This is my first time DJing in Finland, although I have been before to play live with Hercules & Love Affair. The crowds have always been nice, so I figure the Turku Modern Festival will be a cool gig. I exit and find my runner. The drive there was really pretty, so green and with rock walls that sometimes had water running over them, like tiny waterfalls.
When we arrive to Turku, I check into my hotel to drop my stuff off and head out to meet my host for the night, Katerina, for food. Turku has a small town feeling, but it was very alive because of the festival. Everyone in the streets was on their way to get drinks or to the next location to catch a performance or DJ. I went back to my hotel to chill and rest and to maybe work on arranging a remix, but I didn't have as much time as I thought. When I was walking back to the hotel I realized it was 11 PM—even though it looked like 5 or 6. The light in the north is trippy, plus my body was confused with weird jet lag.
When we got to the club, it was already really packed. I went on and the sound was really good, so I enjoyed playing. The crowd was already really warmed up and ready to go, so it was easy for me to jump right into it. I'm a person that really vibes off the crowd, and this one was a good mix and super cheerful. I felt like I had a really good night for myself. After I was done I met Jori Hulkkonen for the first time in person on the side of the stage. He was really nice. I like his remixes a lot.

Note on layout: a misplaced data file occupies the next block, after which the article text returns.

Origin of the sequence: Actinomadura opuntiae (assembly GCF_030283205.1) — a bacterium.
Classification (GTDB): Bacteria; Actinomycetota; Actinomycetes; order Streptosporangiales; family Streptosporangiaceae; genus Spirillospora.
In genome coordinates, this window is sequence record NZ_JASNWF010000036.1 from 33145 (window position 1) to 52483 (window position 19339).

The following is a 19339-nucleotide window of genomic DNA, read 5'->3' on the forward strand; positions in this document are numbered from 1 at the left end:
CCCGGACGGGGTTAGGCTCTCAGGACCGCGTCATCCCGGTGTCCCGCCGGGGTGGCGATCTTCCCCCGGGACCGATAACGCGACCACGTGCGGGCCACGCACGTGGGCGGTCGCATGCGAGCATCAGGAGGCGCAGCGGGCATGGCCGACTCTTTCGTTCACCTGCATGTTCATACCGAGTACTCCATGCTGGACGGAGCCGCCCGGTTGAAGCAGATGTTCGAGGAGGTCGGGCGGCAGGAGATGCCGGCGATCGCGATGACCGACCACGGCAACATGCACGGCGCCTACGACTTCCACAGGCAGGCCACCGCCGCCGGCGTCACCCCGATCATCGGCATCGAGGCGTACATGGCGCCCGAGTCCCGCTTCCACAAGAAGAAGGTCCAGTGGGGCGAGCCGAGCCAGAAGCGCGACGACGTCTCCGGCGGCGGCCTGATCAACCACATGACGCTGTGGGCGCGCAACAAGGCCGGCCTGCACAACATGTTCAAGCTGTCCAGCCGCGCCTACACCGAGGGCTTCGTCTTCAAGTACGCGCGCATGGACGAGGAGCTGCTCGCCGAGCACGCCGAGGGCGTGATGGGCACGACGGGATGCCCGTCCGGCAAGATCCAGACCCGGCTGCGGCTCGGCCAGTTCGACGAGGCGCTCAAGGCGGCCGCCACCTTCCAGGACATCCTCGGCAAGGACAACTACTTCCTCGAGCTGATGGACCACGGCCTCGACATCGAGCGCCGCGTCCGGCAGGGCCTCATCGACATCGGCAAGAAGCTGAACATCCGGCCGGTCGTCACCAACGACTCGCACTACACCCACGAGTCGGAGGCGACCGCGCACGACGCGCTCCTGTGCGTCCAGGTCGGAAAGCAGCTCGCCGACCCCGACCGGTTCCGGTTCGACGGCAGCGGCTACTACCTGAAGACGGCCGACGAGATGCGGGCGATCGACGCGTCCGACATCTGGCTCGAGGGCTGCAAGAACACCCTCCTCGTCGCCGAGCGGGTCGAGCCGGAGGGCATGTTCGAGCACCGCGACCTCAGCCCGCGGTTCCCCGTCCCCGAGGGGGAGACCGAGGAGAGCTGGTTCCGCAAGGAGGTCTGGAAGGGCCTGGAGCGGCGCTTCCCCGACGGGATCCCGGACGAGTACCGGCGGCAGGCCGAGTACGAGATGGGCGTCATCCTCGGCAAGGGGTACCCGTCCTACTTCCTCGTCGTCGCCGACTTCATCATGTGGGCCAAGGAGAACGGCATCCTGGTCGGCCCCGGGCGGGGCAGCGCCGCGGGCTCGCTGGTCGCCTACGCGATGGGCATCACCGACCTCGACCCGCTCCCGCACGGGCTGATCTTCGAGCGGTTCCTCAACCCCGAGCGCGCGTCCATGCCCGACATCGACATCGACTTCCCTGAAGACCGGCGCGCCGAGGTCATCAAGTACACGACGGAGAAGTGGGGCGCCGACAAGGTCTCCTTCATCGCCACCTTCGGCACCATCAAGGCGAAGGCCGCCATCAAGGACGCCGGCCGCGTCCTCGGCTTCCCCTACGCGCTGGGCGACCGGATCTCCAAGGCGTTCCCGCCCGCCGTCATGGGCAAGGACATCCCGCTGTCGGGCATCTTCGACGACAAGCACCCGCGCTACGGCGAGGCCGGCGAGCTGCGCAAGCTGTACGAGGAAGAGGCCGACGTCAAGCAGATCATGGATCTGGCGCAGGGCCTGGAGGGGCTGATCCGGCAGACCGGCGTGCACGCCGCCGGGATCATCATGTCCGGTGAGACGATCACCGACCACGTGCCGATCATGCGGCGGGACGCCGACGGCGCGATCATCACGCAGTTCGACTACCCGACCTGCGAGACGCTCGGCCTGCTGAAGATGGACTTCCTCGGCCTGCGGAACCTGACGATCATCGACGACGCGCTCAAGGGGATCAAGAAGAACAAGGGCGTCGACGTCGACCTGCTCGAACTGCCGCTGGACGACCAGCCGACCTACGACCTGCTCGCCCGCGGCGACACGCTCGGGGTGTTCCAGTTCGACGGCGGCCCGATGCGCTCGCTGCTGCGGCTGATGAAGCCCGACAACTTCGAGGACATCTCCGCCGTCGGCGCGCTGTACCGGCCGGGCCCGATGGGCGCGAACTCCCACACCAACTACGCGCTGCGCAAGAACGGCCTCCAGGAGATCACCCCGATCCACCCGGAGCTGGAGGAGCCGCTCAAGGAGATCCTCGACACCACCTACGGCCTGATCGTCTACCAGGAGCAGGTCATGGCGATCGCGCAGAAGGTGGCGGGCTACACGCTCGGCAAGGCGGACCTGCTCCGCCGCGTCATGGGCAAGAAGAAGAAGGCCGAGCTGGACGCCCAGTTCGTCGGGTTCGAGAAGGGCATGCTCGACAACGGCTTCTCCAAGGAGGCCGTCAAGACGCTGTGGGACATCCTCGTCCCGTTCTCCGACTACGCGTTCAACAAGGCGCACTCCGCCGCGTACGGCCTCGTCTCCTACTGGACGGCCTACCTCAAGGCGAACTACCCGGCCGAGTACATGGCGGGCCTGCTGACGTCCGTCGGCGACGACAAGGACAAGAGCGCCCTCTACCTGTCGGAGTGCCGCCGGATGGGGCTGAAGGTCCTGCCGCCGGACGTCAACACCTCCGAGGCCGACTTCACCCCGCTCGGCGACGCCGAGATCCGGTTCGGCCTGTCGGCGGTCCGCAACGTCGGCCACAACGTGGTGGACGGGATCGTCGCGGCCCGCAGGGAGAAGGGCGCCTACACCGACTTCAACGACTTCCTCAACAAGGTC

I took some pictures with some people before going back to my hotel room for a nice bath. Luckily I had an extra clean t-shirt—the Vladimir Putin t-shirt. I Skyped with my lady, and told her how my night went. Then I decided to check to see how my remix was going, and that opened the door to the rest of my night. Instead of sleeping, I just stayed up all night and decided to work. When I was finally ready for bed, I realized I only had 45 minutes until my ride came, so I decided to just stay up.
I regretted that in the morning, though, because when my ride came I felt totally loopy. On the drive back to Helsinki from Turku, I ate a warm breakfast in the car with some permanently "borrowed" utensils I took from the hotel to eat with. By the time I finally started falling asleep I arrived at the airport feeling even more delirious, with my skin crawling. I missed my face cream the most. It's weird to not have your personal items. I went to duty free and bought some nice Biotherm face cream, and it felt like a million dollars after having gone without my toiletries bag in advance of the long flight. It was an easy check-in and, at the gate, I asked the woman if the flight was full and told her I really would love a nice seat so I can sleep. She was kind enough to move me to an aisle seat with no one next to me. I was asleep in no time, squeezing myself into the two seats, and laying down. I missed the meals, and woke up for an orange juice before we were about to land. It was a good weekend.